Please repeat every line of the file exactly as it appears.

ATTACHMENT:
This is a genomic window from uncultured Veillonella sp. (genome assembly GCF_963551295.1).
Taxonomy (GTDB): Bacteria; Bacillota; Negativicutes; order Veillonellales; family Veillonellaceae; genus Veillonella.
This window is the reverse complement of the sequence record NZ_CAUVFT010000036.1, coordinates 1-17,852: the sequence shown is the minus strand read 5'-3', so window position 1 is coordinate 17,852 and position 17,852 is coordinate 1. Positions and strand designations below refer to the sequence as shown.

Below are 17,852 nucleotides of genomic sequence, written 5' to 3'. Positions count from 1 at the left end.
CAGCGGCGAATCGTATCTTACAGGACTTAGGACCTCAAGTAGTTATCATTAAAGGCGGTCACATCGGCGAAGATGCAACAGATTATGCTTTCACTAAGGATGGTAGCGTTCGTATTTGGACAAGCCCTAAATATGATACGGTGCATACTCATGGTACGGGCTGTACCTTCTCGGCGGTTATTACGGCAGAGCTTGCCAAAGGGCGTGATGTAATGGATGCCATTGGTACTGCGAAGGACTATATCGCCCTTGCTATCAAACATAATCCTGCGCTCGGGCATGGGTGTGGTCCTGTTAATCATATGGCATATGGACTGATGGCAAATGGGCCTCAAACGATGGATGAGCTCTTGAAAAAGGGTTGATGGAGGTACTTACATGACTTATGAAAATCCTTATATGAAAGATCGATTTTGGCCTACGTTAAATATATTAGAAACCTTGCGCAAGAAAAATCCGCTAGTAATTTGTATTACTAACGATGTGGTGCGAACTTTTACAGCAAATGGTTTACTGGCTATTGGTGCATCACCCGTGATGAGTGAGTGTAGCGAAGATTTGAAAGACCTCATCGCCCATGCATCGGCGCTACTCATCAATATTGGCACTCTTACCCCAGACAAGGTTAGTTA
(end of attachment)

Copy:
This is a genomic window from uncultured Veillonella sp. (genome assembly GCF_963551295.1).
Taxonomy (GTDB): Bacteria; Bacillota; Negativicutes; order Veillonellales; family Veillonellaceae; genus Veillonella.
This window is the reverse complement of the sequence record NZ_CAUVFT010000036.1, coordinates 1-17,852: the sequence shown is the minus strand read 5'-3', so window position 1 is coordinate 17,852 and position 17,852 is coordinate 1. Positions and strand designations below refer to the sequence as shown.

Below are 17,852 nucleotides of genomic sequence, written 5' to 3'. Positions count from 1 at the left end.
CAGCGGCGAATCGTATCTTACAGGACTTAGGACCTCAAGTAGTTATCATTAAAGGCGGTCACATCGGCGAAGATGCAACAGATTATGCTTTCACTAAGGATGGTAGCGTTCGTATTTGGACAAGCCCTAAATATGATACGGTGCATACTCATGGTACGGGCTGTACCTTCTCGGCGGTTATTACGGCAGAGCTTGCCAAAGGGCGTGATGTAATGGATGCCATTGGTACTGCGAAGGACTATATCGCCCTTGCTATCAAACATAATCCTGCGCTCGGGCATGGGTGTGGTCCTGTTAATCATATGGCATATGGACTGATGGCAAATGGGCCTCAAACGATGGATGAGCTCTTGAAAAAGGGTTGATGGAGGTACTTACATGACTTATGAAAATCCTTATATGAAAGATCGATTTTGGCCTACGTTAAATATATTAGAAACCTTGCGCAAGAAAAATCCGCTAGTAATTTGTATTACTAACGATGTGGTGCGAACTTTTACAGCAAATGGTTTACTGGCTATTGGTGCATCACCCGTGATGAGTGAGTGTAGCGAAGATTTGAAAGACCTCATCGCCCATGCATCGGCGCTACTCATCAATATTGGCACTCTTACCCCAGACAAGGTTAGTTA